August 2014

All the signs of spring are about; the winds are picking up, showers rather than real rain, days lengthening, the sounds of small motors on a weekend, wattles flowering along with other bush flowers (seem earlier than usual – makes me think, again, about developing a local calendar, or at least a DIY DSC_0234calendar for gardeners and bush frequenters, to track the actual seasons, trends, in this part of the world…)

It feels like spring is in the air, however unscientific that is. The stonefruits are budding and had their second spray for peach leaf curl last week and I even noticed a couple of errant asparagus spears. This month the codling moth traps will go out and sticky bands around the apple, pear and quince trees, hopefully. It’s still very cold at soil level, so seeds will take some time germinating, and need protection from slugs, snails and the rest, but time enough to think about spring plantings and get late-moment green manures in – cool season cereals and legumes. Get your spuds ready for planting – see this great article by Helen Razer in The Monthly on spud growing (even if she does advocate no-soil methods). Think about starting seeds off under protection.

If you are planting natives to encourage birds and pollinators, then August is almost too late, but time enough if you are able to water them through the 050511_0025establishment phase. Thanks to Frances at Newstead Natives we have a couple of patches which are developing well, apart from the need to weed and keep the mulch up. But it is perfect and almost enjoyable conditions for weeding at present, and on through the month, as the soil stays moist.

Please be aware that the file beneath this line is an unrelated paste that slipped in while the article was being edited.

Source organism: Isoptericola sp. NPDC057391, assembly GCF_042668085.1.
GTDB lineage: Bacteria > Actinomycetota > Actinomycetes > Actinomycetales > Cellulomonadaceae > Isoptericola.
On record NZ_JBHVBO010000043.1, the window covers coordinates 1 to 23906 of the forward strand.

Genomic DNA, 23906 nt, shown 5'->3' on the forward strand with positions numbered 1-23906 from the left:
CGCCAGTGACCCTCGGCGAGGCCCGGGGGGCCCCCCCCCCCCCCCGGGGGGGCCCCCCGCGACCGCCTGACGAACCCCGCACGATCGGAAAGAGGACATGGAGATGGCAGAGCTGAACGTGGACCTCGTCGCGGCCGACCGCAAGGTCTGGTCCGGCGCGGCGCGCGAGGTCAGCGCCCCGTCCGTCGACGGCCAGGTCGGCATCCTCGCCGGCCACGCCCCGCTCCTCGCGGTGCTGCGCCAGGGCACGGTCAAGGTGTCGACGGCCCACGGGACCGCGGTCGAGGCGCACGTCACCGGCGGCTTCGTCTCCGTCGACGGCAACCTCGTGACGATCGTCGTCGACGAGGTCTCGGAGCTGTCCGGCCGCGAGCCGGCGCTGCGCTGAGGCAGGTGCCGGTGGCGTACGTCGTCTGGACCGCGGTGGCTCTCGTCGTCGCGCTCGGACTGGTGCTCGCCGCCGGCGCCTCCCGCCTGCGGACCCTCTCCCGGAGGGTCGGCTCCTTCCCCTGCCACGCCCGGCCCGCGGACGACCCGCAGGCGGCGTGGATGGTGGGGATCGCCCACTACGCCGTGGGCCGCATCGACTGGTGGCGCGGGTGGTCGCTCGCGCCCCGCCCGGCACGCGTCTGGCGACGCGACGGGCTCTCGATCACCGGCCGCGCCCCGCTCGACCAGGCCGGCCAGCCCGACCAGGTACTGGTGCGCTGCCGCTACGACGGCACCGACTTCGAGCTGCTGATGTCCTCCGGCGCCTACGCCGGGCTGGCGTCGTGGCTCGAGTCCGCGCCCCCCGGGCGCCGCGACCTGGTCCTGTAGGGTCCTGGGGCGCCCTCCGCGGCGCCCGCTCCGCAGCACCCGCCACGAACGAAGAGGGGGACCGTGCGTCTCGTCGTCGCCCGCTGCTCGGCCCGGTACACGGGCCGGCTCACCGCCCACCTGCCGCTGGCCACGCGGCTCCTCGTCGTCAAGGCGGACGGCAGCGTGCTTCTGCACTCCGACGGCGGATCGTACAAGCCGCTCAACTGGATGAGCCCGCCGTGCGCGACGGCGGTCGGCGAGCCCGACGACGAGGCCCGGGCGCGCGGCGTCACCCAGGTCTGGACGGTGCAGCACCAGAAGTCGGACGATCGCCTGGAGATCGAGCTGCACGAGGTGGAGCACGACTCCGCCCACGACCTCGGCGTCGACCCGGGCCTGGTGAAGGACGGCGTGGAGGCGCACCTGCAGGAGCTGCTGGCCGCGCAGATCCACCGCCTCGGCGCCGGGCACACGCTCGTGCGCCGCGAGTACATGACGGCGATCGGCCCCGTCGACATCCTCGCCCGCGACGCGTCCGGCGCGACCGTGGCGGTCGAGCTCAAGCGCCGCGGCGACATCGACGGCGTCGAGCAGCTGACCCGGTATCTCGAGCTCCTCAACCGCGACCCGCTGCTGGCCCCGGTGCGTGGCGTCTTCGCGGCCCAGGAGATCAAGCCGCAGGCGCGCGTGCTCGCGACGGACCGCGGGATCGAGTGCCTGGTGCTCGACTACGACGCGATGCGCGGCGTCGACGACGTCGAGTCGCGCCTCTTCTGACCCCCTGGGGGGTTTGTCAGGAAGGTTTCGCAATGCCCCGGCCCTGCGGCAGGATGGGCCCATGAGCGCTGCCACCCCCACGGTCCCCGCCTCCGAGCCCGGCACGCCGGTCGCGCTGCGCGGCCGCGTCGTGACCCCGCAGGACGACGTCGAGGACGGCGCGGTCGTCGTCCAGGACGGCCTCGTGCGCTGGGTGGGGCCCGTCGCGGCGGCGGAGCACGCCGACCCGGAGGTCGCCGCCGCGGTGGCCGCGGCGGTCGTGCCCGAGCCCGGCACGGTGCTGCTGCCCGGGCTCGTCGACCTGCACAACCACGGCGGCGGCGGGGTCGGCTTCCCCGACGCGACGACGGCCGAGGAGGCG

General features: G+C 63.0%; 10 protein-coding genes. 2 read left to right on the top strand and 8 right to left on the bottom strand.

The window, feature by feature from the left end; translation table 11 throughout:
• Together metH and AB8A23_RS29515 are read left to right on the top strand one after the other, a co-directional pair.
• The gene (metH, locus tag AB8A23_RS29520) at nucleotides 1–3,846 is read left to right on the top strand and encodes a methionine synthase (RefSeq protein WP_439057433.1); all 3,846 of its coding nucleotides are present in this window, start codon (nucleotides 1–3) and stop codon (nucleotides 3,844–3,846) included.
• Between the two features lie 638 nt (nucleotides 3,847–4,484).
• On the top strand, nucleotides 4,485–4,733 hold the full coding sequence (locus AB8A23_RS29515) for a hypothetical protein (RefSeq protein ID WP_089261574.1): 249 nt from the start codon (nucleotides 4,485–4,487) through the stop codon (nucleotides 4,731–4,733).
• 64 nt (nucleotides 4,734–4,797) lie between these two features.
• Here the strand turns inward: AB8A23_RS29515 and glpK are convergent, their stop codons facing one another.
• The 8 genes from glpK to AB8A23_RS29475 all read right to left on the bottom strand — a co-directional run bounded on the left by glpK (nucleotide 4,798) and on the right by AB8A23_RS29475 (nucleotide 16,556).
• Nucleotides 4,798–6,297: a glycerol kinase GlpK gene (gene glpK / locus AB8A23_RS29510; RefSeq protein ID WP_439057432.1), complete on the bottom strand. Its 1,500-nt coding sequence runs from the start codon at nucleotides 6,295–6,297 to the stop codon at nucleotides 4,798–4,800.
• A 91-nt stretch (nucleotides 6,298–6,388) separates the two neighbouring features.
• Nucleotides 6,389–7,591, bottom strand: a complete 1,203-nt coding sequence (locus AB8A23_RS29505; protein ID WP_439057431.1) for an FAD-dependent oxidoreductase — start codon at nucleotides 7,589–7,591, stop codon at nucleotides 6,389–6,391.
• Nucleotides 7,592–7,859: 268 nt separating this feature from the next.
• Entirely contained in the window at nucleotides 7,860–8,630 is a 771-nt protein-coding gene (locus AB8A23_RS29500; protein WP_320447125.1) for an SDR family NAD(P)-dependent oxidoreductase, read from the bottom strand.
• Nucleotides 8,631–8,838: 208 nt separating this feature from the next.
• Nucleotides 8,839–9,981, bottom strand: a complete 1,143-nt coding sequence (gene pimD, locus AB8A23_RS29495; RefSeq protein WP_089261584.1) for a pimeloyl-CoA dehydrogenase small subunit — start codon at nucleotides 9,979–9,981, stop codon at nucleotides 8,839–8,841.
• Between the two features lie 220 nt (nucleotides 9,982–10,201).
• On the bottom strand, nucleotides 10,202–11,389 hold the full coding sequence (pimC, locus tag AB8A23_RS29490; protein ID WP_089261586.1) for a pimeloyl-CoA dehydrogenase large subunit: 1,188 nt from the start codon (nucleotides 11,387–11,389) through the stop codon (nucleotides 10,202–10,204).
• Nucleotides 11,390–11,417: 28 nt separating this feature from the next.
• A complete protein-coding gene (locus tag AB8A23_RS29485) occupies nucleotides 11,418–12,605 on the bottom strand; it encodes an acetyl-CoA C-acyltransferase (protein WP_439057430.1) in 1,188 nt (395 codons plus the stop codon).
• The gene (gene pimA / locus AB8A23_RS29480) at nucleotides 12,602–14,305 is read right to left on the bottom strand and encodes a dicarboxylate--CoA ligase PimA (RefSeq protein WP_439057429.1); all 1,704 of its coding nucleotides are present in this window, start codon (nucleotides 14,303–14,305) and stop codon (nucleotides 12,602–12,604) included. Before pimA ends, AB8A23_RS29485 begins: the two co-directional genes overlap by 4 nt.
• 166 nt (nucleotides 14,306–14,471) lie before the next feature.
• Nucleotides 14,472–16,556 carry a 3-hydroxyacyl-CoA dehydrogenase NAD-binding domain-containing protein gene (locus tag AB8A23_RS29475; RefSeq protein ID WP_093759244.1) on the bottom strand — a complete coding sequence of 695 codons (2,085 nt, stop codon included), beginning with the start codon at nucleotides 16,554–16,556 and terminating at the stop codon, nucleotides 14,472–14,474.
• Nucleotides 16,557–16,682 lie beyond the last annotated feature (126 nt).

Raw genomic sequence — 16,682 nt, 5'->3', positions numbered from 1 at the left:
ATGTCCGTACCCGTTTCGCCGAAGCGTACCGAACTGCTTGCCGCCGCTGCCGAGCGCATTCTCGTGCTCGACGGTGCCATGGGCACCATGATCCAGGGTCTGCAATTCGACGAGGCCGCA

August is also all about planning. Planning for the warm season, including thinking about watering (yes!) and crop rotation, ordering your seeds and starting some of them off in a warm spot – igloo or windowsill if you want to get fed early. Get out a spray of BD500 and spread biodynamic compost all about – feed your perennials with it, as well as diluted worm juice, seaweed and whatever nutrients you have on hand, in anticipation of our central Victorian growth flush – where spring is short, but very sweet. But be alert to frosts right through the next couple of months.

Don’t forget the Produce Exchange on the 2nd August and hope to see gardeners and interested others at our session on Sunday 27th. Get into the garden this month and enjoy the changes.

Gardening Dates for temperate areas of SE Australia:

Leaf Days: 5-7, 13-15, 22-25:  bok choi, cabbage, kale, celery, coriander, endive, mibuna, mizuna, orach, rocket, tat soi, leek, lettuce, mustard, silverbeet, chard, spinach, chives, garlic chives, dill, parsley

Fruit Days: 7-9, 15-17, 25-27broad beans, mustard, peas,

Root Days: 1-3, 9-11, 17-20, 27-30: Beetroot, carrots, celeriac, kohlrabi, garlic, garlic chives, leek, bunching onion, onion, radish, daikon, swede, turnip,

Flower Days: 3-5, 11-13, 20-22, 30-31: broccoli, borage, cauliflower,

Moon Opposite Saturn (considered a good date for sowing seeds, applying preps and planting, or 48hrs either side): 12

Node Days (avoid planting if you can): 2, 15, 29

Apogee (moon furthest from earth; less lunar influence): 24

Perigee (moon clostest to eath; more lunar influence): 11

New Moon/Full Moon: 26/11

Moon descending: 7-20

Moon ascending: 1-7, 20-31

Apply soil fertilisers, compost: 11-20

Prune, apply tree paste, take cuttings, plant seedlings: 17-20 then 13-16

Apply foliar fertilisers: 3-5, 30-31 then 5-7, 22-25

Graft: 3-5, 30-31

For more information on the astro planting dates (and where to get your own calendar) see the Gardening Notes page.

Dates are a guide for these particular crops. Timing will vary from region to region (particularly with climate change) and even within a garden’s own microclimates. Of course, rainfall, weather conditions and your own schedule will influence when you garden.

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